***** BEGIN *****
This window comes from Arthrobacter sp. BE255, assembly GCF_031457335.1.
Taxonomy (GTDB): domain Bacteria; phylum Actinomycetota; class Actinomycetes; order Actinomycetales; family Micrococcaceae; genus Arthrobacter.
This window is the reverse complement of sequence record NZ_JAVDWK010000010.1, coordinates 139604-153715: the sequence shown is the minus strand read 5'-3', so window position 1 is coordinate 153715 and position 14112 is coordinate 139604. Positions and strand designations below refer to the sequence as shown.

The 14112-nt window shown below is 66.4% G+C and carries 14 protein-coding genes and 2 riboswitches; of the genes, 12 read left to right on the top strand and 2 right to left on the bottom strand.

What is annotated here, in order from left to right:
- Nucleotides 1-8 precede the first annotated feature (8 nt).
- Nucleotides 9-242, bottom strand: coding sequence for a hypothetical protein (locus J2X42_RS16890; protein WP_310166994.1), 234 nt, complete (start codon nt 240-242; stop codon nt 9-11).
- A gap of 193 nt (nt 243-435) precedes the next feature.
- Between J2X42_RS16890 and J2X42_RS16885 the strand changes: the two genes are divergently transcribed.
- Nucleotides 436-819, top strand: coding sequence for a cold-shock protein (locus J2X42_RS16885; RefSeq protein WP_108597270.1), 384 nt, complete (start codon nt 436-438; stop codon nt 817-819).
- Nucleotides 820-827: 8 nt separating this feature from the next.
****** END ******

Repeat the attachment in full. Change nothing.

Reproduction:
This window comes from Arthrobacter sp. BE255, assembly GCF_031457335.1.
Taxonomy (GTDB): domain Bacteria; phylum Actinomycetota; class Actinomycetes; order Actinomycetales; family Micrococcaceae; genus Arthrobacter.
This window is the reverse complement of sequence record NZ_JAVDWK010000010.1, coordinates 139604-153715: the sequence shown is the minus strand read 5'-3', so window position 1 is coordinate 153715 and position 14112 is coordinate 139604. Positions and strand designations below refer to the sequence as shown.

The 14112-nt window shown below is 66.4% G+C and carries 14 protein-coding genes and 2 riboswitches; of the genes, 12 read left to right on the top strand and 2 right to left on the bottom strand.

What is annotated here, in order from left to right:
- Nucleotides 1-8 precede the first annotated feature (8 nt).
- Nucleotides 9-242, bottom strand: coding sequence for a hypothetical protein (locus J2X42_RS16890; protein WP_310166994.1), 234 nt, complete (start codon nt 240-242; stop codon nt 9-11).
- A gap of 193 nt (nt 243-435) precedes the next feature.
- Between J2X42_RS16890 and J2X42_RS16885 the strand changes: the two genes are divergently transcribed.
- Nucleotides 436-819, top strand: coding sequence for a cold-shock protein (locus J2X42_RS16885; RefSeq protein WP_108597270.1), 384 nt, complete (start codon nt 436-438; stop codon nt 817-819).
- Nucleotides 820-827: 8 nt separating this feature from the next.